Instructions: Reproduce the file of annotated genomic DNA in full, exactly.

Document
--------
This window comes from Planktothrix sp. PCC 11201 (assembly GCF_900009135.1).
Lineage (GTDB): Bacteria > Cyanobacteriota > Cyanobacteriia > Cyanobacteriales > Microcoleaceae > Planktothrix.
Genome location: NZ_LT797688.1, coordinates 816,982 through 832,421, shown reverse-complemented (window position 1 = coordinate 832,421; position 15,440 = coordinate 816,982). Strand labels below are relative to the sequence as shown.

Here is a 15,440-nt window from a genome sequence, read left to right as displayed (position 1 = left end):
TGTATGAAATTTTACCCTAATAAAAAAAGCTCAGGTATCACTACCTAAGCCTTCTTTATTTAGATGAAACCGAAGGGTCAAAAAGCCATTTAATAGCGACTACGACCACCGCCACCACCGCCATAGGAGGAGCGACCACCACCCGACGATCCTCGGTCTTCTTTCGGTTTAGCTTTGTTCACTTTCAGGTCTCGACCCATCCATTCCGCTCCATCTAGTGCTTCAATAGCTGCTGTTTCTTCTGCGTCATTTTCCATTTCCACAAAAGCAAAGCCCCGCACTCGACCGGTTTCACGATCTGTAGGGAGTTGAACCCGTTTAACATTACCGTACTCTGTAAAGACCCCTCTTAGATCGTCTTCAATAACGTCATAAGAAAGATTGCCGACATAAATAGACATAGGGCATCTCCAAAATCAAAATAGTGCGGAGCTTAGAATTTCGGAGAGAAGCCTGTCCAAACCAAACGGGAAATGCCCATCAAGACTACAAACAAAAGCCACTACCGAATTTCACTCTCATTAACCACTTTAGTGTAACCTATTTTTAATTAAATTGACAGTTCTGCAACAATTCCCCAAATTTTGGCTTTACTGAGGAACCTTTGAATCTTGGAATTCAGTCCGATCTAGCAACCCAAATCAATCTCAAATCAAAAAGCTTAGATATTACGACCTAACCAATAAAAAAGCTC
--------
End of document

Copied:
This window comes from Planktothrix sp. PCC 11201 (assembly GCF_900009135.1).
Lineage (GTDB): Bacteria > Cyanobacteriota > Cyanobacteriia > Cyanobacteriales > Microcoleaceae > Planktothrix.
Genome location: NZ_LT797688.1, coordinates 816,982 through 832,421, shown reverse-complemented (window position 1 = coordinate 832,421; position 15,440 = coordinate 816,982). Strand labels below are relative to the sequence as shown.

Here is a 15,440-nt window from a genome sequence, read left to right as displayed (position 1 = left end):
TGTATGAAATTTTACCCTAATAAAAAAAGCTCAGGTATCACTACCTAAGCCTTCTTTATTTAGATGAAACCGAAGGGTCAAAAAGCCATTTAATAGCGACTACGACCACCGCCACCACCGCCATAGGAGGAGCGACCACCACCCGACGATCCTCGGTCTTCTTTCGGTTTAGCTTTGTTCACTTTCAGGTCTCGACCCATCCATTCCGCTCCATCTAGTGCTTCAATAGCTGCTGTTTCTTCTGCGTCATTTTCCATTTCCACAAAAGCAAAGCCCCGCACTCGACCGGTTTCACGATCTGTAGGGAGTTGAACCCGTTTAACATTACCGTACTCTGTAAAGACCCCTCTTAGATCGTCTTCAATAACGTCATAAGAAAGATTGCCGACATAAATAGACATAGGGCATCTCCAAAATCAAAATAGTGCGGAGCTTAGAATTTCGGAGAGAAGCCTGTCCAAACCAAACGGGAAATGCCCATCAAGACTACAAACAAAAGCCACTACCGAATTTCACTCTCATTAACCACTTTAGTGTAACCTATTTTTAATTAAATTGACAGTTCTGCAACAATTCCCCAAATTTTGGCTTTACTGAGGAACCTTTGAATCTTGGAATTCAGTCCGATCTAGCAACCCAAATCAATCTCAAATCAAAAAGCTTAGATATTACGACCTAACCAATAAAAAAGCTC